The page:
In her laboratory, Withers still continues what Day worked on during her senior year, investigating how animals’ brains change depending on the complexity of their environment.

 “The paradigm that we use is to place an animal in what we call a complex or enriched environment and to compare them with animals that are what we call couch potato … and when you do that, you find just amazing things happen in the brain of the animals in the complex environment,” Withers said.

Withers is on sabbatical this year synthesizing data from years of work in her lab into a paper and starting a new research project relating to the interactions of neurons and non-neuronal cells.

Senior Korin Baker, one of the 14 students currently planning on declaring BB&C, had the opportunity to work in the Team Dendrite laboratory looking at these cells last year; that experience was an important motivator for choosing BB&C. Baker had also enrolled in neurobiology with Withers and Wallace last year. 

“It was so much fun. I loved it so much. And then I got to work in their lab … that kind of sparked my interest in neurobiology,” Baker said.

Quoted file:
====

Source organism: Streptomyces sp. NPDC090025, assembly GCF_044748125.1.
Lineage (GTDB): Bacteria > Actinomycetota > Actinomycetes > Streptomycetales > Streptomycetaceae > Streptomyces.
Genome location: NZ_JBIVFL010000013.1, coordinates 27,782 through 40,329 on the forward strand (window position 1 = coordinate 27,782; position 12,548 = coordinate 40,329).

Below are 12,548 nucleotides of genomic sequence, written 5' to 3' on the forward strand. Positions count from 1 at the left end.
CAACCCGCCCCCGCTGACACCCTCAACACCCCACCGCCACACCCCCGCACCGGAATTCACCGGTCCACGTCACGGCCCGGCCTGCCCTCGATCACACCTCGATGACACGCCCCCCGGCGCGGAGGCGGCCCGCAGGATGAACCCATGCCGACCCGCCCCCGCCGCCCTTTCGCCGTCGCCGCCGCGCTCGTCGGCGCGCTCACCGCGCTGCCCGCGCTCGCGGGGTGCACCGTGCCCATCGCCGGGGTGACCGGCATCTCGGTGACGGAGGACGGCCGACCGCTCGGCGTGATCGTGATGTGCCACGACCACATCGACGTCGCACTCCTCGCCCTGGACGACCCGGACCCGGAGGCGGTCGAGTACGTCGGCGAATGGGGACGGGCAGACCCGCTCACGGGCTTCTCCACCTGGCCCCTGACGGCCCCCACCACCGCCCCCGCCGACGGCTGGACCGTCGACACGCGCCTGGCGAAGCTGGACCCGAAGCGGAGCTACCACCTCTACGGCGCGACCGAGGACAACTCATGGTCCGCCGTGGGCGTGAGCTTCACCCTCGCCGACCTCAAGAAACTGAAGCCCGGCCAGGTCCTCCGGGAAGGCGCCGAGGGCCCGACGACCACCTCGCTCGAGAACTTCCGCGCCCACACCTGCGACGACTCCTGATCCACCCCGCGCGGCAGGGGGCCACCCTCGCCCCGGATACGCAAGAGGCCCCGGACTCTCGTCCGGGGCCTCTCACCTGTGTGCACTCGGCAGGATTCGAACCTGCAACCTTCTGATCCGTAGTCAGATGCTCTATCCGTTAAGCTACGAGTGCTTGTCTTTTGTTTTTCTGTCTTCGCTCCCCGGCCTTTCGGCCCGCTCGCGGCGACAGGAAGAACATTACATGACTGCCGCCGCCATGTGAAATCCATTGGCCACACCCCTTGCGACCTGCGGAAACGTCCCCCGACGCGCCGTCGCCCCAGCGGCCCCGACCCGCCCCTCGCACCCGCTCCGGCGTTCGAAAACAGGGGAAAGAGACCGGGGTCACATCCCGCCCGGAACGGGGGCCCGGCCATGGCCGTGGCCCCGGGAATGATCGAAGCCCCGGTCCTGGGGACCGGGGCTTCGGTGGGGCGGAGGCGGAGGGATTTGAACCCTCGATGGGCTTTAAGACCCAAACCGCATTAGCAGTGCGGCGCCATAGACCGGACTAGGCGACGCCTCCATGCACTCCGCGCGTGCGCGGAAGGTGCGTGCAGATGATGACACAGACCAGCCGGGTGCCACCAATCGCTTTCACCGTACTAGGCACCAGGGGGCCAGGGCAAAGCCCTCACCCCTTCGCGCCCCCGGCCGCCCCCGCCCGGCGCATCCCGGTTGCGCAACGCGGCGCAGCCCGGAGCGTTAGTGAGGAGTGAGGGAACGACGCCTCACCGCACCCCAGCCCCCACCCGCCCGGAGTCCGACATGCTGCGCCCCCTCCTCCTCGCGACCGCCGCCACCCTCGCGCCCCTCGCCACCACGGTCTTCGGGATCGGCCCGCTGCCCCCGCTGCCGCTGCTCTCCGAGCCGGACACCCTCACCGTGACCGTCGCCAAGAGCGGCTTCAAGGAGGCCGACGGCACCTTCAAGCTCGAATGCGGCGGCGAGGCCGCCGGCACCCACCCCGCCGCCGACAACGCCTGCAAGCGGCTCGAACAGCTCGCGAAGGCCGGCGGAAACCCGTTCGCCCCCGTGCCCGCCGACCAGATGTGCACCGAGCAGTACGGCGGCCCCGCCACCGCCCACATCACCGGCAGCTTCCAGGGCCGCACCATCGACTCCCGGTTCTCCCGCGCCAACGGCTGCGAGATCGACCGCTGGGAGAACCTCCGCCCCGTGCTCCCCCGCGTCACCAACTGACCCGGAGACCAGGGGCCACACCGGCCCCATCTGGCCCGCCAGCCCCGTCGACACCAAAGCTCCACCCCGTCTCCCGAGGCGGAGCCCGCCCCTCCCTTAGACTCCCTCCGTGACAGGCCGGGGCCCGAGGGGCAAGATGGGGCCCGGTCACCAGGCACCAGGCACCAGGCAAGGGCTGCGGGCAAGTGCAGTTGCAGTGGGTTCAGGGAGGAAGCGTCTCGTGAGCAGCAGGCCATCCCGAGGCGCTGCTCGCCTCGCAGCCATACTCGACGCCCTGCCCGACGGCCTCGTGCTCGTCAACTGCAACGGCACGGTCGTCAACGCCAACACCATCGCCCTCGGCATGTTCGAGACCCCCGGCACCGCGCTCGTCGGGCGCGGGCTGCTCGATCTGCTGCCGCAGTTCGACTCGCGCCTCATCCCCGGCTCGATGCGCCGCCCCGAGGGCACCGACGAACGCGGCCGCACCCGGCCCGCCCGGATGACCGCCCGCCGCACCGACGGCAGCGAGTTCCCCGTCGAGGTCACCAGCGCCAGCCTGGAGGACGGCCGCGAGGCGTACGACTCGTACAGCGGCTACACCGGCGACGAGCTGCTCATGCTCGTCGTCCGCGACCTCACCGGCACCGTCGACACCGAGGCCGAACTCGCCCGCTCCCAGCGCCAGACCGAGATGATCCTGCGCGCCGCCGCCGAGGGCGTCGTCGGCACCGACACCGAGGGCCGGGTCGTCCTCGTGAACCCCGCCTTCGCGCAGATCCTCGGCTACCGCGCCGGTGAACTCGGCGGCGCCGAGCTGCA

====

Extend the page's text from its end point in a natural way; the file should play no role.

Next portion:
Baker intends to go into emergency medicine and until now, has been on the biology track at Whitman. For her, the connection between the microscale and the bigger picture is a major draw of the BB&C major. 

“It’s fun to look at it from a molecular level, when we’re working with cells a little zoomed in thinking ‘Okay great, this works like this, now what does this mean?” Baker said.

 Similarly, Whitman senior Isaiah Thompson was drawn to the major by his interest in understanding the biological underpinnings of thought and behavior. Thompson plans to use the major as a foundation for future research and patient care as part of an MD-PhD. Thompson has worked for six years as a certified nursing assistant, and three of those in memory care working with individuals with dementia and Alzheimer’s.